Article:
Abel Bernstein, coming up from the back yard. Photo copyright Chris Bernstein.

Flowers are blooming, trees are budding, skunks are prowling — spring is here! With longer and warmer days now upon us, I am enjoying explorations of the outdoors with my almost-four year old son. We don’t need to travel far to see daffodils emerging from the earth, or leaves beginning to form on trees, or worms squiggling around in the mud. While commonplace to me, these are little wonders for a boy who is just beginning to understand the world around him.

In preschool, Abel is learning a lot about springtime, which means I am learning too. So far, my son has taught me how to sing like a titmouse “Peter! Peter! Peter!” and has reminded me how fun it is to imitate a “chicka-dee-dee-dee.” In his classroom, he’s getting to know the lifecycles of caterpillars and butterflies, and closely watching insect larvae to see what happens next. I’m delighted that the natural world plays a significant role in his early education.

I am curious about how young children perceive the seasons. To find out, I sent a request to other parents in my circle: to ask their own kids what spring means to them. I expected some wacky answers, but instead the responses were quite literal and accurate. Here’s a sampling.

The question “What happens in spring?” elicited the following answers.

The robins come out. The leaves come back on the trees.
Audrey Leith, age 3, Marshfield

Birds fly back from the south.
Isabella Leith, age 4, Marshfield

“Flowers pop right up! And everyone goes outside and plays.
Thalia Shanahan, age 4, Whitman

It gets sunny out. There are lots of bugs.
Nora Kelly, 5, Marshfield

The air feels warmer. Snow melts. Flowers come up and they bloom. Trees get green leaves. All kinds of plants grow; even vegetables!
Charlie Simpson, age 6, Marshfield

It gets warmer. There is leaves on the trees. We get to play outside more.
More grass. Sun. More trees. More nice flowers. It doesn’t rain that much.
Corinne Johnson, age 6, Pembroke

Spring turns into flowers. You can plant flowers in the spring. Some stuff grows. Dig a hole for treasure. You can plant a log. The birds eat some food from the bird feeder. The birds fly.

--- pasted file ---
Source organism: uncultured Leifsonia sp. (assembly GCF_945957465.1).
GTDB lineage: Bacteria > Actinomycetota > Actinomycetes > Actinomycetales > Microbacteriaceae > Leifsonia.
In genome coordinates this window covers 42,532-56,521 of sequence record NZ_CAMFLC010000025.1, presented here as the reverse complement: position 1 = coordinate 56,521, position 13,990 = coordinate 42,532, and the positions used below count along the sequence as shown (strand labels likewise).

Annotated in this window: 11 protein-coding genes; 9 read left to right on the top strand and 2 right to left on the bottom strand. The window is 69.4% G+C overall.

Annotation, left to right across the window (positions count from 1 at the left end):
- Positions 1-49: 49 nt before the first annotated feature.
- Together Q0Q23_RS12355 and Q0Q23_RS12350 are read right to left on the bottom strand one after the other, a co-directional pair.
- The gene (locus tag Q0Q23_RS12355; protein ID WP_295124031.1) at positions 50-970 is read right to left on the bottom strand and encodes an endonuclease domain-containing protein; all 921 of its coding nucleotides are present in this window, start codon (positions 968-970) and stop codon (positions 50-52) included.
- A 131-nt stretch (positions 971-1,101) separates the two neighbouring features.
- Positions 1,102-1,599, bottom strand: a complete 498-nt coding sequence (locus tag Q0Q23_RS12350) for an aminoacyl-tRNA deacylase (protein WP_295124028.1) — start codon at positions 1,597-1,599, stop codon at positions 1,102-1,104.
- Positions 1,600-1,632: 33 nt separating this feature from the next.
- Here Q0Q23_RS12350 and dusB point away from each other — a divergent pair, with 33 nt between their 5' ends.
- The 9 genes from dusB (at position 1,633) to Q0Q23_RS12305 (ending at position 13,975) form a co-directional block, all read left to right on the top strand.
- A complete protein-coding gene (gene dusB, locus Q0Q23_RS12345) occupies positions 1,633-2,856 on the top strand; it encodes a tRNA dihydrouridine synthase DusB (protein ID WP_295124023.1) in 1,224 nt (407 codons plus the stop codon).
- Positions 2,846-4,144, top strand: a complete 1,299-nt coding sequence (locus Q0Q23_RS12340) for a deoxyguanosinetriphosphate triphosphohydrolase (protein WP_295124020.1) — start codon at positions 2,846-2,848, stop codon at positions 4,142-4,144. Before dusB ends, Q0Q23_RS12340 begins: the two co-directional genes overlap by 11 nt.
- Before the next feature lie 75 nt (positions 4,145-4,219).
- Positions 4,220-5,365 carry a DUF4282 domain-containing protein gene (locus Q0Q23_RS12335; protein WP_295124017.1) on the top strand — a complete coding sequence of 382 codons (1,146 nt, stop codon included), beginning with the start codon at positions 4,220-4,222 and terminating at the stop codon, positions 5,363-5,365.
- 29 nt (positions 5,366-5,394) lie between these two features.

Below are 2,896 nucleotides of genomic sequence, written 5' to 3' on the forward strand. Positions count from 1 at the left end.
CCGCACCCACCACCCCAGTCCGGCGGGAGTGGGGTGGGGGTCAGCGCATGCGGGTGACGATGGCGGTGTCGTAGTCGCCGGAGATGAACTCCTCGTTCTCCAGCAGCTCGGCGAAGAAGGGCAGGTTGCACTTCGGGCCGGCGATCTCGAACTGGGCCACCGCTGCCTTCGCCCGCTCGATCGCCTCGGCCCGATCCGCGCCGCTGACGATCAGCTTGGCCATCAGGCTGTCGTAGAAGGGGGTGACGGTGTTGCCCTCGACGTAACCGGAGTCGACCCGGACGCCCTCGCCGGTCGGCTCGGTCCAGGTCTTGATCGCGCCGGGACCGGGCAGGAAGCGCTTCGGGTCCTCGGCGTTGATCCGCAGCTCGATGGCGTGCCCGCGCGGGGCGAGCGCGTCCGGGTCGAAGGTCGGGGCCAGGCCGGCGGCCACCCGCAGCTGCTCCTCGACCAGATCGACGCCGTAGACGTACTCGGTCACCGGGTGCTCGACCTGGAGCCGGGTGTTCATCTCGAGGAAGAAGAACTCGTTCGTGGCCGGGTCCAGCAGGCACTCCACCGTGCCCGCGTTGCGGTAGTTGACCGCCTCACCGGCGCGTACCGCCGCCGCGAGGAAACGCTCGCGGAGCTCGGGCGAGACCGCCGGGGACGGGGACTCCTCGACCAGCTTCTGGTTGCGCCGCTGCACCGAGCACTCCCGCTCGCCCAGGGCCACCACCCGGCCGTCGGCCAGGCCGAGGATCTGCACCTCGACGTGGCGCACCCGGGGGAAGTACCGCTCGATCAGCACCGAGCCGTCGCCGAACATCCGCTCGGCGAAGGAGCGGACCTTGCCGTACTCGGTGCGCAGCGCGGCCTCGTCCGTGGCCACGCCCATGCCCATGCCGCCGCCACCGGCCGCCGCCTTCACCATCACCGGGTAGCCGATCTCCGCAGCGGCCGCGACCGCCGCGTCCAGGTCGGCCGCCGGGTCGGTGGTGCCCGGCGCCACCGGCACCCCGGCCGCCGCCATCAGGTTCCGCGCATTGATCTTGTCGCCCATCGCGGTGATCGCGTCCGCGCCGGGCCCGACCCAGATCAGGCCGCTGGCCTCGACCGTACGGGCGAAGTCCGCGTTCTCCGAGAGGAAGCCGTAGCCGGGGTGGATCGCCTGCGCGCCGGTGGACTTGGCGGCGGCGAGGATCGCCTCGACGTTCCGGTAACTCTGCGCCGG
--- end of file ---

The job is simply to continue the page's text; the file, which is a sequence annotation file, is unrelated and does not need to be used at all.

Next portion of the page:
Sam Horton, age 5, Marshfield

Flowers grow, it rains a lot and the sun comes up.
Samantha Looney, age 5, Marshfield

Mamma’s Birthday!
Sasha Christensen, age 4, Hanover

Rex tracks mud in from the yard and it makes you mad.
Sydney Christensen, age 6, Hanover

Lawn mower.
Savannah Brangan, age 2, Middleboro

Nathan Looney, age 3, of Marshfield, just tried to spell it: “s . . . b . . . r . . .g.”

I also posed the question “What do you like about spring?” Here are some of the replies.

April vacation! And it’s much warmer and the Red Sox start playing again. The days are longer so I can play outside later!
Ben Baker, age 8, Duxbury

We can wear short sleeve shirts and flip-flops
Isabella (4) & Audrey (3) Leith, Marshfield

That you get to swim and I love to swim but I can’t swim . . . but I can swim with swimmies.
Nora Kelly, 5, Marshfield

It gets warm and it’s nice out. And I like leaves. I like big trees. I like to play on the swings because it’s so warm out.
Corinne Johnson, age 6, Pembroke

I like that flowers grow. Some of my friends picked dandelions yesterday and me & my friend discovered them. They had stems.
Samantha Looney, age 5, Marshfield

Want to learn about the natural world with your own children — or grandchildren? You don’t need a glamorous destination or any elaborate equipment. Start by stepping outdoors and simply see what there is to see. Notice the trees, the birds, the bugs, the flowers. So much of our surroundings go unnoticed, especially by adults, because we’re accustomed to them. But to children, the world is still new. For a refreshing perspective, try regarding the world around you through a child’s eyes.

By Kezia Bacon-Bernstein
April 2010

Kezia Bacon-Bernstein’s articles appear courtesy of the North and South Rivers Watershed Association, a local non-profit organization devoted to the preservation, restoration, maintenance and conservation of the North and South Rivers and their watershed. For membership information and a copy of their latest newsletter, contact NSRWA at (781) 659-8168 or visit To browse 13 years of Nature (Human and Otherwise) columns, visit